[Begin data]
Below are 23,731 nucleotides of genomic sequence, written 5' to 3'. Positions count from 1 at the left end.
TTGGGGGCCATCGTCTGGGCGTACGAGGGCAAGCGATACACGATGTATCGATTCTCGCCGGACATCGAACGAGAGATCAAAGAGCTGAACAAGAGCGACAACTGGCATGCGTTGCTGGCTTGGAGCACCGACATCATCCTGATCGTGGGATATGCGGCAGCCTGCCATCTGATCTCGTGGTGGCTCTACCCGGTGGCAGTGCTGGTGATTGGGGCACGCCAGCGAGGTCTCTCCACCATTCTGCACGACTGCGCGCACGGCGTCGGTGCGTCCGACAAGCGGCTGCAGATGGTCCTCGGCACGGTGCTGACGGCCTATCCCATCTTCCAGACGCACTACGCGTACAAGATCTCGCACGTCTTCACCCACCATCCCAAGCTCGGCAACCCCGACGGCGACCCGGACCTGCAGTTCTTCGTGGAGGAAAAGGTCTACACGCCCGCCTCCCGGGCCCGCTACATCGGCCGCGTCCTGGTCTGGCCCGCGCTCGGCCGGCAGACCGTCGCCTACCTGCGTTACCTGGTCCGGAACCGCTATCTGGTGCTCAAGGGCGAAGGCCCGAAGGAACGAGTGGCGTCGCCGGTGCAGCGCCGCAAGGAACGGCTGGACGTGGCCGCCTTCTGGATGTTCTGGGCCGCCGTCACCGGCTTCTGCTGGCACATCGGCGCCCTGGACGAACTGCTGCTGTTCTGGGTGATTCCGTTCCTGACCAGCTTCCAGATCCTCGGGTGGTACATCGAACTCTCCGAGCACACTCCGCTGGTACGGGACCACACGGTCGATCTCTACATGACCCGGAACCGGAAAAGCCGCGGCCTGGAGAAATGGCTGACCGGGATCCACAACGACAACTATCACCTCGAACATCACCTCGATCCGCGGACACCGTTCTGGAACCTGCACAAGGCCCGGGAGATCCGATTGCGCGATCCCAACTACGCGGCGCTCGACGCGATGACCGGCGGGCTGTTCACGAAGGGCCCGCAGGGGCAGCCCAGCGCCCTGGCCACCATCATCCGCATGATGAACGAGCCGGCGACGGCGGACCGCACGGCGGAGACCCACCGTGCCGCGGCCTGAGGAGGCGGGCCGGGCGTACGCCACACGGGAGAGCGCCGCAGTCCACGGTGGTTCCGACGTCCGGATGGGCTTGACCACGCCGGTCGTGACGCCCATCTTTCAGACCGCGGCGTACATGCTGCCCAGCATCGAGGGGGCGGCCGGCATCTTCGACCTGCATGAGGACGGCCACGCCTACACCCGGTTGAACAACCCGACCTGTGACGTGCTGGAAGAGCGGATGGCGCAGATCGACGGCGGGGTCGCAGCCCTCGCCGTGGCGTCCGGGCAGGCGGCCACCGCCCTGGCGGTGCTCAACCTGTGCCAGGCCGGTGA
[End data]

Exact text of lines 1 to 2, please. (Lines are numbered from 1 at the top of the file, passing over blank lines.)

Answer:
Below are 23,731 nucleotides of genomic sequence, written 5' to 3'. Positions count from 1 at the left end.
TTGGGGGCCATCGTCTGGGCGTACGAGGGCAAGCGATACACGATGTATCGATTCTCGCCGGACATCGAACGAGAGATCAAAGAGCTGAACAAGAGCGACAACTGGCATGCGTTGCTGGCTTGGAGCACCGACATCATCCTGATCGTGGGATATGCGGCAGCCTGCCATCTGATCTCGTGGTGGCTCTACCCGGTGGCAGTGCTGGTGATTGGGGCACGCCAGCGAGGTCTCTCCACCATTCTGCACGACTGCGCGCACGGCGTCGGTGCGTCCGACAAGCGGCTGCAGATGGTCCTCGGCACGGTGCTGACGGCCTATCCCATCTTCCAGACGCACTACGCGTACAAGATCTCGCACGTCTTCACCCACCATCCCAAGCTCGGCAACCCCGACGGCGACCCGGACCTGCAGTTCTTCGTGGAGGAAAAGGTCTACACGCCCGCCTCCCGGGCCCGCTACATCGGCCGCGTCCTGGTCTGGCCCGCGCTCGGCCGGCAGACCGTCGCCTACCTGCGTTACCTGGTCCGGAACCGCTATCTGGTGCTCAAGGGCGAAGGCCCGAAGGAACGAGTGGCGTCGCCGGTGCAGCGCCGCAAGGAACGGCTGGACGTGGCCGCCTTCTGGATGTTCTGGGCCGCCGTCACCGGCTTCTGCTGGCACATCGGCGCCCTGGACGAACTGCTGCTGTTCTGGGTGATTCCGTTCCTGACCAGCTTCCAGATCCTCGGGTGGTACATCGAACTCTCCGAGCACACTCCGCTGGTACGGGACCACACGGTCGATCTCTACATGACCCGGAACCGGAAAAGCCGCGGCCTGGAGAAATGGCTGACCGGGATCCACAACGACAACTATCACCTCGAACATCACCTCGATCCGCGGACACCGTTCTGGAACCTGCACAAGGCCCGGGAGATCCGATTGCGCGATCCCAACTACGCGGCGCTCGACGCGATGACCGGCGGGCTGTTCACGAAGGGCCCGCAGGGGCAGCCCAGCGCCCTGGCCACCATCATCCGCATGATGAACGAGCCGGCGACGGCGGACCGCACGGCGGAGACCCACCGTGCCGCGGCCTGAGGAGGCGGGCCGGGCGTACGCCACACGGGAGAGCGCCGCAGTCCACGGTGGTTCCGACGTCCGGATGGGCTTGACCACGCCGGTCGTGACGCCCATCTTTCAGACCGCGGCGTACATGCTGCCCAGCATCGAGGGGGCGGCCGGCATCTTCGACCTGCATGAGGACGGCCACGCCTACACCCGGTTGAACAACCCGACCTGTGACGTGCTGGAAGAGCGGATGGCGCAGATCGACGGCGGGGTCGCAGCCCTCGCCGTGGCGTCCGGGCAGGCGGCCACCGCCCTGGCGGTGCTCAACCTGTGCCAGGCCGGTGA